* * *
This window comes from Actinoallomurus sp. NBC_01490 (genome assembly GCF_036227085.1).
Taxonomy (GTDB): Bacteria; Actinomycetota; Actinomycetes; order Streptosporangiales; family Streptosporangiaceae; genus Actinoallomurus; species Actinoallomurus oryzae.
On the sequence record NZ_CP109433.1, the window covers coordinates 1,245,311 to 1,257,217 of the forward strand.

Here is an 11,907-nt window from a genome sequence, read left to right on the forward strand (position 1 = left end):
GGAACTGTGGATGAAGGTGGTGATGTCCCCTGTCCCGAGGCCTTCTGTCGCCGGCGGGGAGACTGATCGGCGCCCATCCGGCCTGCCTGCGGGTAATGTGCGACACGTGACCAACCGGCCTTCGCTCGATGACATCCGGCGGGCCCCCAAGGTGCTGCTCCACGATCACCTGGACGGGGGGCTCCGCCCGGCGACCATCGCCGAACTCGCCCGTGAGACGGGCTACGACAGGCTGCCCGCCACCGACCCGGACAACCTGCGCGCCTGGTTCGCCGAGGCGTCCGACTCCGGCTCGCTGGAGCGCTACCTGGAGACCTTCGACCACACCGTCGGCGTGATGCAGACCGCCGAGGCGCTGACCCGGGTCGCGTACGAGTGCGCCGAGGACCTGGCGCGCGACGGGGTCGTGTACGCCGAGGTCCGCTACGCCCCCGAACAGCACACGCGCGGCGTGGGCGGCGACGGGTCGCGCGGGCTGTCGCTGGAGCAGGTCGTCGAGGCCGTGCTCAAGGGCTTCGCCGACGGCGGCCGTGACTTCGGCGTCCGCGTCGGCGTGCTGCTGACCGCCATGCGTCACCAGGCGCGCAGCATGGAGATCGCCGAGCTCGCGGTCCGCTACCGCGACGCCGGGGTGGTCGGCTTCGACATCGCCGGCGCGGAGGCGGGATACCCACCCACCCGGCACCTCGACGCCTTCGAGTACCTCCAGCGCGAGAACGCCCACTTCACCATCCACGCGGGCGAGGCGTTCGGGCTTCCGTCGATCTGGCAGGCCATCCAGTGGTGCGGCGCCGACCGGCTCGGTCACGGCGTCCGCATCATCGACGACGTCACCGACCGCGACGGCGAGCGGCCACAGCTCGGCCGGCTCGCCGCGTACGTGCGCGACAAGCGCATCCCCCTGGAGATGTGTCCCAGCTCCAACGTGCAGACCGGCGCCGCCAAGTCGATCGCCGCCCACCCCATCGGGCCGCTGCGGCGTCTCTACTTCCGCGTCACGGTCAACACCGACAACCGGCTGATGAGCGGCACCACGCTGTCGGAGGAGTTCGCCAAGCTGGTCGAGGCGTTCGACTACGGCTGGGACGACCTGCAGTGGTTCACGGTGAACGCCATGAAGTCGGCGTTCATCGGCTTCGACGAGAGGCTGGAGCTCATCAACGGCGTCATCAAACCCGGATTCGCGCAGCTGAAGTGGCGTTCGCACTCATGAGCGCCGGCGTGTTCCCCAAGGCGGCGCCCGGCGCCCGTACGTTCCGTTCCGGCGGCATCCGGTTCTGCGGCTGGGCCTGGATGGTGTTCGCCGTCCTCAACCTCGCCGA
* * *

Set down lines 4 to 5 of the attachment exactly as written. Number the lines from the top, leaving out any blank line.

Here is an 11,907-nt window from a genome sequence, read left to right on the forward strand (position 1 = left end):
GGAACTGTGGATGAAGGTGGTGATGTCCCCTGTCCCGAGGCCTTCTGTCGCCGGCGGGGAGACTGATCGGCGCCCATCCGGCCTGCCTGCGGGTAATGTGCGACACGTGACCAACCGGCCTTCGCTCGATGACATCCGGCGGGCCCCCAAGGTGCTGCTCCACGATCACCTGGACGGGGGGCTCCGCCCGGCGACCATCGCCGAACTCGCCCGTGAGACGGGCTACGACAGGCTGCCCGCCACCGACCCGGACAACCTGCGCGCCTGGTTCGCCGAGGCGTCCGACTCCGGCTCGCTGGAGCGCTACCTGGAGACCTTCGACCACACCGTCGGCGTGATGCAGACCGCCGAGGCGCTGACCCGGGTCGCGTACGAGTGCGCCGAGGACCTGGCGCGCGACGGGGTCGTGTACGCCGAGGTCCGCTACGCCCCCGAACAGCACACGCGCGGCGTGGGCGGCGACGGGTCGCGCGGGCTGTCGCTGGAGCAGGTCGTCGAGGCCGTGCTCAAGGGCTTCGCCGACGGCGGCCGTGACTTCGGCGTCCGCGTCGGCGTGCTGCTGACCGCCATGCGTCACCAGGCGCGCAGCATGGAGATCGCCGAGCTCGCGGTCCGCTACCGCGACGCCGGGGTGGTCGGCTTCGACATCGCCGGCGCGGAGGCGGGATACCCACCCACCCGGCACCTCGACGCCTTCGAGTACCTCCAGCGCGAGAACGCCCACTTCACCATCCACGCGGGCGAGGCGTTCGGGCTTCCGTCGATCTGGCAGGCCATCCAGTGGTGCGGCGCCGACCGGCTCGGTCACGGCGTCCGCATCATCGACGACGTCACCGACCGCGACGGCGAGCGGCCACAGCTCGGCCGGCTCGCCGCGTACGTGCGCGACAAGCGCATCCCCCTGGAGATGTGTCCCAGCTCCAACGTGCAGACCGGCGCCGCCAAGTCGATCGCCGCCCACCCCATCGGGCCGCTGCGGCGTCTCTACTTCCGCGTCACGGTCAACACCGACAACCGGCTGATGAGCGGCACCACGCTGTCGGAGGAGTTCGCCAAGCTGGTCGAGGCGTTCGACTACGGCTGGGACGACCTGCAGTGGTTCACGGTGAACGCCATGAAGTCGGCGTTCATCGGCTTCGACGAGAGGCTGGAGCTCATCAACGGCGTCATCAAACCCGGATTCGCGCAGCTGAAGTGGCGTTCGCACTCATGAGCGCCGGCGTGTTCCCCAAGGCGGCGCCCGGCGCCCGTACGTTCCGTTCCGGCGGCATCCGGTTCTGCGGCTGGGCCTGGATGGTGTTCGCCGTCCTCAACCTCGCCGA